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大卫·哈维:对皮克提“资本论”的事后思考

大卫·哈维 · 2014-06-11 · 来源:乌有之乡
《21世纪资本论》 收藏( 评论() 字体: / /
皮克提的数据富有价值,但他对于不平等和寡头化的解释则有着严重缺陷。因此,我们仍然需要马克思,或者马克思的当代化身。

  托马斯·皮克提的新书《21世纪资本论》最近引起了不小的轰动。他主张采取累进税制和全球财富税的手段,作为遏制资本主义趋向于“世袭”式状态的唯一途径,这种“世袭”形式的特点在于他所谓的“可怕的”财富与收入的不平等。他还通过翔实的、无可辩驳的细节,证明了在过去两个世纪,财富与收入两者间的社会不平等是如何演变的,其中特别强调了财富的地位。他摧毁了人们关于自由市场资本主义的普遍观念:认为它广布财富,认为它是保卫个人自由的坚强壁垒。皮克提向我们表明,自由市场资本主义在没有受到国家大的再分配干预的情况下,就产生了反民主的寡头。他的论证令自由主义者义愤填膺,让华尔街日报暴跳如雷。

  这本书往往被视作卡尔·马克思19世纪那本具有相同标题的著作在21世纪的替代物。皮克提实际的论述确证了他没有这种意图,因为他的书根本不是一本关于资本的著作。这本书没有告诉我们08年金融崩盘的原因,也没有告诉我们为什么会有那么多的人耗时那么久来摆脱长期失业和房产绝赎这双重负担。它无助于我们理解为什么现在美国经济增长如此迟缓,与中国情况完全相反,也无助于我们理解欧洲陷于经济停滞的和财政紧缩政策的原因。皮克提在统计学上向我们表明了(我们应当对他和他的同事们在这里所做的工作表示感激)资本在其整个历史中,趋向于产生程度越来越大的不平等。对于我们大多数人来说,这恐怕不是新闻。事实上,马克思在他的《资本论》第一卷中就已得出了同样的理论性结论。皮克提没有提到这一点并不奇怪:面对那些将他称作一个伪装的马克思主义者的右翼媒体的指责,皮克提声称他并未读过马克思的《资本论》。

  皮克提搜集了很多数据来支持他的论述。他关于收入和财富之间差异的说明是令人信服的,对我们很有帮助。同时,他还提出了一个深思熟虑的建议:将遗产税、累进税制和全球财富税等措施,作为应对财富和权力进一步集中的一剂可行的良药(不过几乎可以肯定,这在政治上是不可行的)。

  但不平等随着时间的推移而加剧的这种趋势为什么会出现呢?从他的数据中(同时也掺进了一些简·奥斯汀和巴尔扎克的美文学典故),皮克提得出了据以解释所发生状况的数学规律:那著名的1%(“占领华尔街”运动使得这个术语通行),他们的财富的日益积累是起因于这样一个简单的事实:资本的回报率(r)始终超过收入的增长率(g)。皮克提说这现在是而且过去一直是资本的“核心矛盾”。

  但这种统计上的规整还并不构成充分的解释,更别说是成为一个规律了。照他所言,那么是什么力量产生并维持了这样一个矛盾呢?皮克提并没有说。规律归规律,原因归原因,互不相干。马克思则旗帜鲜明地将这种规律的存在,归因于资方和劳方之间权力的不平衡,而这种解释依然成立。自20世纪70年代以来,由于资方动用技术、失业、外包和反劳方政策(如玛格丽特·撒切尔和罗纳德·里根)来压垮了所有反资方势力,劳方的政治和经济权力下降,从而劳方占国民收入的比例也持续下降。玛格丽特·撒切尔的经济顾问艾伦·巴德,在某个不经意间承认了80年代的反通胀政策已被证明是“增加失业的绝佳方式,而增加失业是减弱工人阶级力量的绝佳方式……增加失业所做的事情,用马克思主义术语来说就是资本主义的危机,这种危机重建劳动后备军、让资本家获得更高的利润。”在1970年,工人平均薪酬与CEO薪酬之间的比例约1:30,现在稳超1:300,而在麦当劳则达到了约1:1200。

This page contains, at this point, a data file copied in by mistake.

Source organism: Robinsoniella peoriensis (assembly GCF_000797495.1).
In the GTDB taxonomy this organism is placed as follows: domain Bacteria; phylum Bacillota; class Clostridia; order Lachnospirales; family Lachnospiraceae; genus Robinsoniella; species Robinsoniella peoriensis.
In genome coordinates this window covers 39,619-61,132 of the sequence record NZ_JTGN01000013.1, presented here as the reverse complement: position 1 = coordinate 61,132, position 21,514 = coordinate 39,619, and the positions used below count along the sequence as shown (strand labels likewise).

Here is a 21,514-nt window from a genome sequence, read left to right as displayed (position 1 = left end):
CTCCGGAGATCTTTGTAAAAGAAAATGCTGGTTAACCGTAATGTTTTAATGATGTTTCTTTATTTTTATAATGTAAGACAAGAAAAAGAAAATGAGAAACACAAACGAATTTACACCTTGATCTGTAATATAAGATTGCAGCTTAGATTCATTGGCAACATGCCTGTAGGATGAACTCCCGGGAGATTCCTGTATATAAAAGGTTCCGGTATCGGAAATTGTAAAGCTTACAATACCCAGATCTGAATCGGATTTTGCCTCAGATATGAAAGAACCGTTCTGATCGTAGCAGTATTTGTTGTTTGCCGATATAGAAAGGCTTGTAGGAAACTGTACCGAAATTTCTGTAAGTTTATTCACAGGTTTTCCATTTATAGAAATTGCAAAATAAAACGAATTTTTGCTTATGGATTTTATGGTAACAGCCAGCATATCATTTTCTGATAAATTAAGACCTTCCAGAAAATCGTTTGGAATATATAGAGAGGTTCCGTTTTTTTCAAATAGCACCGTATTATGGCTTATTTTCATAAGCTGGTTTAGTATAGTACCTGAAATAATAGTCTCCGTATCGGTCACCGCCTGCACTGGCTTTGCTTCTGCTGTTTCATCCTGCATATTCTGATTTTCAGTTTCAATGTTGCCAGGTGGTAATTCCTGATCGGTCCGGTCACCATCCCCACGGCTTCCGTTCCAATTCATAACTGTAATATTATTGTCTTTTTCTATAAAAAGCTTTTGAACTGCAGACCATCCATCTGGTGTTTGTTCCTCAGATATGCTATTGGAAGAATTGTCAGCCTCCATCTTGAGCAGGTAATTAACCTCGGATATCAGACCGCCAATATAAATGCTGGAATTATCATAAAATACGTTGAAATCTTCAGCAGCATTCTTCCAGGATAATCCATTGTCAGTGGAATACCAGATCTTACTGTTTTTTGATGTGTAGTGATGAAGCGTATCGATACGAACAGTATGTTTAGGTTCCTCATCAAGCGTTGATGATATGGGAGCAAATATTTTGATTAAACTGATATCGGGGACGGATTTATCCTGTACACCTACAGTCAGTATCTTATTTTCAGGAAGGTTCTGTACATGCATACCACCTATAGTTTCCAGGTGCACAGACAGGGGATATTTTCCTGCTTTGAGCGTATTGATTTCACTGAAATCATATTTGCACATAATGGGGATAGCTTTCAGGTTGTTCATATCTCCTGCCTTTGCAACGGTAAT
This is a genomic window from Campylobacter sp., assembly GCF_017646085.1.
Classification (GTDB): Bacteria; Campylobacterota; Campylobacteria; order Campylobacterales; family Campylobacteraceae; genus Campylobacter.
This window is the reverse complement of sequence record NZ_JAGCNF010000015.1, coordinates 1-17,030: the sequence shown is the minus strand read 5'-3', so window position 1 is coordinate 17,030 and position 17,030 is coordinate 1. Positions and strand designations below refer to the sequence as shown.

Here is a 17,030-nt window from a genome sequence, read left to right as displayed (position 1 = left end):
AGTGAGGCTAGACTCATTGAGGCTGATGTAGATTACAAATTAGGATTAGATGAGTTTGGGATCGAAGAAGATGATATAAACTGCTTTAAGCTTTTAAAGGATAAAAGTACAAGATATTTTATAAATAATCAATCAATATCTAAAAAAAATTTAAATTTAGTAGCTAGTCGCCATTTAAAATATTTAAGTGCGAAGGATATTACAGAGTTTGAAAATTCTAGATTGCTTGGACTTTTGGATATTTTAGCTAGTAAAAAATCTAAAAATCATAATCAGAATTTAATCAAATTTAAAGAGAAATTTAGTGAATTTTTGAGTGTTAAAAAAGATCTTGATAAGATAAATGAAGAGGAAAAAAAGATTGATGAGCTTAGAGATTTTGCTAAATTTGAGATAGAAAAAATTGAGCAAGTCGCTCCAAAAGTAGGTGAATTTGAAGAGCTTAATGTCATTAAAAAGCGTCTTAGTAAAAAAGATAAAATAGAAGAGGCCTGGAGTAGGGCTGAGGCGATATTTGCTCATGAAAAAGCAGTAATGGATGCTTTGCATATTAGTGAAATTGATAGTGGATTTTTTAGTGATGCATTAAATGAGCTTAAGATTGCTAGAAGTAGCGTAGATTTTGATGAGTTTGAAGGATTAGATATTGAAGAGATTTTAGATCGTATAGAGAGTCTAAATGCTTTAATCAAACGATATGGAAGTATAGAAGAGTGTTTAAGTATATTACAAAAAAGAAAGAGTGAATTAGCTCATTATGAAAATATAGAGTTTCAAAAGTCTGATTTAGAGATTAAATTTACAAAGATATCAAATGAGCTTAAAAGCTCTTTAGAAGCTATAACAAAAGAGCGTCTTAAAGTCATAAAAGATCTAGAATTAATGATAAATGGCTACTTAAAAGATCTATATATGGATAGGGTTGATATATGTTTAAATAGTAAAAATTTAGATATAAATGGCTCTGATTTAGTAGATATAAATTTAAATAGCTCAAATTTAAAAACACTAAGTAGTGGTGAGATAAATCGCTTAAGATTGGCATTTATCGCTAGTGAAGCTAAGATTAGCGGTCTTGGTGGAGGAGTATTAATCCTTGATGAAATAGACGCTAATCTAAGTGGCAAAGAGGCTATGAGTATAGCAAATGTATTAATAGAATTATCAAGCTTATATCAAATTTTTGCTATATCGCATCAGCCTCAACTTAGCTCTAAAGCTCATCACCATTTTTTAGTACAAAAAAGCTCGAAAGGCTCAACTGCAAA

但就在《资本论》第二卷中(皮克提也没读过,甘愿拒斥它),马克思指出了资本倾向于压低工资会使得商品销售市场在一定时候出现萎缩。亨利·福特很久以前就承认了这种两难局面,而与此同时他对雇佣工人实行日薪5美元的8小时工作日制度,按照他的说法这是为了刺激消费需求。许多人认为有效需求不足是导致30年代出现大萧条的基础。这在二战后激发了凯恩斯主义的扩张性政策,而在强劲需求所带动的增长当中,收入之于财富的不平等状况一定程度上缩小了(虽说收入相较于财富而言并不算多)。但这种解决问题的办法,有赖于劳方权力的相对扩大、有赖于 “社会国家”(皮克提的术语)的建设,累进税制为这种建设提供了资金支持。皮克提写道:“1932年-1980年这将近半个世纪的时期内,美国联邦所得税的最高税率平均达到81%。”而这种税率并未抑制经济增长(这是皮克提驳斥右翼理念的另一项证据)。

  到60年代末,许多资本家都开始意识到需要对劳方权力过大采取措施,这些措施包括把凯恩斯逐出伟大经济学家的庙堂,包括转投米尔顿·弗里德曼的供给学派,包括稳定税率(即使不能减税的话),而这最后一项就可以解构“社会国家”、约束劳方权力。1980年后,美国的最高税率下降,资本收益的税率更是低得多(资本收益是超级富豪收入的主要来源),这就极大促进了财富向最上层1%的流动。皮克提向我们表明,减税对于经济增长的效果几乎可以忽略不计。因此,所谓利益在社会阶层中自上而下传递的“涓滴效应”(这是右翼所挚爱的另一个理念)并不成立。上述一切情况都不是由数学规律决定的,这都是政治问题。

  经历轮回之后问题变得更加迫切:需求在哪里?皮克提的体系当中忽视了这个问题。90年代的信贷巨大扩张,包括拓展次级市场的抵押贷款,蒙混过了这个问题。但由此产生的资产泡沫注定要破裂,就像07-08年那样,那次泡沫破裂就击垮了雷曼兄弟公司及其所牵涉的信贷系统。然而在09年后,利润率就迅速恢复了,私人财富的进一步集中也恢复了,尽管与此同时其他的人们其他的事业都还限于困顿。美国现在的企业利润率是史上最高,企业积压了大笔现金而不愿花出去,因为市场环境不旺。

  皮克提对数学规律的阐明,一定程度上揭示了数学规律所蕴含的阶级政治,但更多的是掩盖了这种政治。如同沃伦·巴菲特所指出的:“这里无疑有阶级斗争,我所属的富人阶级制造了这场斗争,并且不断赢得这场斗争。”说他们获胜的一个重要标准,就是顶层的1%所据有的财富和收入,较之其他人的差距在不断扩大。

  然而,在皮克提的论述中存在一个核心难题,这是建立在他对资本的错误定义基础上的。资本是一个过程,而不是一个事物【编者注:恩格斯《费尔巴哈论》归纳黑格尔的辩证法思想说:“一个伟大的基本思想,即认为世界不是既成事物的集合体,而是过程的集合体,其中各个似乎稳定的事物……处在生成和灭亡的不断变化中”】。它是一个流通过程,在流通过程中常常是“用钱生钱”,而不限于通过对劳动力的剥削来生钱。皮克提将资本定义为私人、企业和政府所持有的所有资产的股份,这些股份可以进行市场交易而无论这资产是否正在被使用。这样定义出的资本还包括土地、房地产和知识产权,以及我的艺术类和珠宝类收藏品。如何确定所有这些东西的价值在技术上是一个难题,没有公认的解答。为计算出一个有意义的回报率r,我们必须以某种方式确定初始资本的价值。不幸的是,要确定初始资本的价值,总得依赖于用这资本所生产出的商品和服务的价值,或者依赖于这资本在市场上的能卖出什么价。整个新古典经济学的思想(这是皮克提思考的基础)就是建立在一个循环论证基础上的。资本的回报率取决于增长率,因为资本的价值要通过它生产出的产品来确定,而不是通过用以生产出它本身的东西来确定。资本的价值深受投机环境的影响,还会被著名的“非理性繁荣”所严重扭曲,格林斯潘就指出了股票和房地产市场的“非理性繁荣”的特征。如果我们将房地产——更不用说对冲基金经理所投资的艺术收藏品的价值——从资本的定义当中去掉(将其包含在内本身根据就很薄弱),那么皮克提有关于财富和收入差距扩大的解释就将完全失败——尽管他对过去和现在的不平等状况的描述仍然成立。

  货币、土地、房地产和未用于现时生产的厂房与设备都不是资本。如果现时正在使用的资本的回报率较高,那是因为资本的一部分被从流通中抽出而不再投入。限制新投资的资本供应(我们现在正看到这种现象),确保了流通中资本的高回报率。创造这种人为的稀缺性并不只是石油公司用以确保其高回报率的专利:一旦有机会一切资本都会这样做。这就是资本回报率(不管它如何被定义和衡量)总是超过收入的增长率的那种趋势的基础。这就是资本确保其自身再生产的方式,而丝毫不顾其后果会引起人类其他人何等样的痛苦。这就是资产阶级的生存方式。

  皮克提的数据富有价值,但他对于不平等和寡头化趋势出现的解释则有着严重缺陷。他关于补救不平等状况的建议,如果不说是空想的,那么也是幼稚的。当然,他就也没有为21世纪的资本提供出有效模型。因此,我们仍然需要马克思,或者马克思的当代化身。